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Leftover juices, lemon, garlic and thyme

post #1 of 6
Thread Starter 

Hi, 

 

Hope you can help with some inspiration!

 

I did some slow-roasted chicken (roughly this one: http://www.nigella.com/recipes/view/slow-roasted-garlic-and-lemon-chicken-203) yesterday. Of course there were plenty of juices left over... but before discarding the lemon chunks etc, I remembered the comment in the recipe about the lemon being all edible after being roasted for that long. 

 

For that reason, I put all the juices in a blender, with the lemon, thyme and garlic cloves, deciding I'd make something of it later... 

 

The mixture smells divine, but is quite thick. My question to you is: what are some of the ways I could use this? I expect I could make a stock if thinned down considerably, or a thick soup if thinned a little... but any suggestions would be great. 

 

Many thanks in advance!

post #2 of 6
I'd pass it through a fine sieve and reduce it down to make a jus, serve over a grilled chicken breast and some lentils/rice.

Just be careful thoug - it has come into contact with meat though so you'll want to be careful with how long you store it for,. I'd say 2-3 days max or I'd be concerned about bacteria.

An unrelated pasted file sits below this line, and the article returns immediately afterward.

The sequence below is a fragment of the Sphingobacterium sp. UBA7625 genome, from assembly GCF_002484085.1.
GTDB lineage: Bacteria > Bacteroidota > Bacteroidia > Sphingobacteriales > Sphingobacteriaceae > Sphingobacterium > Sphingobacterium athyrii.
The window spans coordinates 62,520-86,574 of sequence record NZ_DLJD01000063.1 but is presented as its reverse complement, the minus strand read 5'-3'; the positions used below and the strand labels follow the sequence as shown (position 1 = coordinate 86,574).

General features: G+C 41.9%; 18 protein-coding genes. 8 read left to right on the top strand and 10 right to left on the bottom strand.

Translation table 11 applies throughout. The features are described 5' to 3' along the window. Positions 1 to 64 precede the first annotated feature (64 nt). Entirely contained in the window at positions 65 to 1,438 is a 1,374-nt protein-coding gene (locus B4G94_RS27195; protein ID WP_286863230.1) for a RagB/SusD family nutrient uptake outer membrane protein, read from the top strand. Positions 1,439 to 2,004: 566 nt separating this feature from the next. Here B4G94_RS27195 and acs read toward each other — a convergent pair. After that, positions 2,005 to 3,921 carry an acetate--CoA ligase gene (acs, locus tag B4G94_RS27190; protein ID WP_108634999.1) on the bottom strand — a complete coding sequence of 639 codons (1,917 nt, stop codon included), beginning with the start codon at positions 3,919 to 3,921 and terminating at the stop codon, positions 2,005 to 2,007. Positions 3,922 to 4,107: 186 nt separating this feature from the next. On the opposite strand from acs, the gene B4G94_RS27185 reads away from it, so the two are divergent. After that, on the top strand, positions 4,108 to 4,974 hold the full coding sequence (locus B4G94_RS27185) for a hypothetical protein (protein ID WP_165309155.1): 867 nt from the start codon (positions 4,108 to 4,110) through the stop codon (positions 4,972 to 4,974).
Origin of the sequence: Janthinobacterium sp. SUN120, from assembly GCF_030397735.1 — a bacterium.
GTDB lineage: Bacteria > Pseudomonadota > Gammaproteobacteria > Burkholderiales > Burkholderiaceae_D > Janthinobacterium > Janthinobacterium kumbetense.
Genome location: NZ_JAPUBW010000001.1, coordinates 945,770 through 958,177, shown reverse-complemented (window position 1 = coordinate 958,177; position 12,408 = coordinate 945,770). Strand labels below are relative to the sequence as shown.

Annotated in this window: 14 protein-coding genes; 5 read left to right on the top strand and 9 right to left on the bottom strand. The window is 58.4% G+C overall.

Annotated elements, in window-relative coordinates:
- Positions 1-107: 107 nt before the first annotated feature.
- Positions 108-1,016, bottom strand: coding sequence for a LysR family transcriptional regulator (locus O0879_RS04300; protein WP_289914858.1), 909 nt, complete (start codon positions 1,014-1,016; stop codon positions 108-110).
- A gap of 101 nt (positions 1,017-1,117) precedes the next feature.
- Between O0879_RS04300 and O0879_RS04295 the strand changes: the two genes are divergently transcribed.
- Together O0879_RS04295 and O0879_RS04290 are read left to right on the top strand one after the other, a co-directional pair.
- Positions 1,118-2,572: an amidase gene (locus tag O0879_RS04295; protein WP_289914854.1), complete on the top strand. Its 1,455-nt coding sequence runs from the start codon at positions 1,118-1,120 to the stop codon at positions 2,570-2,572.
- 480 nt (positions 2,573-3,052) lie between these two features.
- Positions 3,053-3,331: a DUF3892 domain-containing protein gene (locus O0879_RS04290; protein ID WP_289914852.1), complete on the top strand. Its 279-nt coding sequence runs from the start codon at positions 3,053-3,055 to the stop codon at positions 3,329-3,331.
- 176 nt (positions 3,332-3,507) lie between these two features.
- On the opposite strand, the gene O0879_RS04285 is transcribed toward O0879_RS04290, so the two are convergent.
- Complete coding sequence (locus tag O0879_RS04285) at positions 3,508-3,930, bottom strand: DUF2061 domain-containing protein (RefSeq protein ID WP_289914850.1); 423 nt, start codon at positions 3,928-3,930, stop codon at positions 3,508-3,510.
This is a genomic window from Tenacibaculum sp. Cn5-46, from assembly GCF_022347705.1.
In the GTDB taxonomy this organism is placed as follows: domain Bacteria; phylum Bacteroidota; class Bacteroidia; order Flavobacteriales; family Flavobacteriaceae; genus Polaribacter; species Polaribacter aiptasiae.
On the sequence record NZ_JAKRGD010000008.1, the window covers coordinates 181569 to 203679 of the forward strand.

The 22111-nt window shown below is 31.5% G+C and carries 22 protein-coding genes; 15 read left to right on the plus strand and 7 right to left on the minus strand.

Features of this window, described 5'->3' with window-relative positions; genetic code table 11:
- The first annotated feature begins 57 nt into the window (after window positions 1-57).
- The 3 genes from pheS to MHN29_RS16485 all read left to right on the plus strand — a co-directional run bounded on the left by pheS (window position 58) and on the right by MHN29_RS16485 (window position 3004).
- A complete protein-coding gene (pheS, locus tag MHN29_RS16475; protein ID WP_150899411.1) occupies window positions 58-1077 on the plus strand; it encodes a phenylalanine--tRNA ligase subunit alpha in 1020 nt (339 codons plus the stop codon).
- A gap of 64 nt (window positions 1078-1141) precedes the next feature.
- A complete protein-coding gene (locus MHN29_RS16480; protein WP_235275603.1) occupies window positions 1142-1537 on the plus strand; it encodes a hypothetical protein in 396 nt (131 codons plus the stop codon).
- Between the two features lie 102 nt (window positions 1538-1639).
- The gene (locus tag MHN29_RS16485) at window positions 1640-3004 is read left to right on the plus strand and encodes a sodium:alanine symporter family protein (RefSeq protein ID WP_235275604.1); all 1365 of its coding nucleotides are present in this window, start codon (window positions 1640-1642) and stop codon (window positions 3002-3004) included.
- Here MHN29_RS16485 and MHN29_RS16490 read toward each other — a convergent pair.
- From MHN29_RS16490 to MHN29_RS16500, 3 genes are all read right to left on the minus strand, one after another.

post #3 of 6
Thread Starter 

Thank you very much. I thinned half, left the other half as was, and froze both fairly quickly. I will try your suggestion with the undiluted batch. Thanks again!

post #4 of 6

I would be most concerned with how long it was out before mixing. Any length of time and I would hesitate to store it. The bacteria isn't scary, you can get rid of that with reboiling. It the toxins or spores that get you. You can't get rid of those. Well, your body will try to get rid of them:eek:

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post #5 of 6
Thread Starter 

Thanks for mentioning. I struggle to recall - perhaps about 1 hour at room temperature?

 

I must admit that I'm not sure what you mean by toxins and spores in this specific context - is there something about the ingredients specifically I need to be careful with?

 

Thanks again :)

post #6 of 6

@mejonbigtree ,

I hope Luc_H comes on to scientifically explain. Cooking protein to certain temperatures will kill any bacteria in your food. The bacteria, once it's established, which is sometimes really quickly, produces toxins. The toxins are the bad stuff that make you really sick. They are not destroyed by

heat or cold.

Some good info here: http://www.fsis.usda.gov/wps/portal/fsis/topics/food-safety-education/get-answers/food-safety-fact-sheets/safe-food-handling/danger-zone-40-f-140-f/CT_Index

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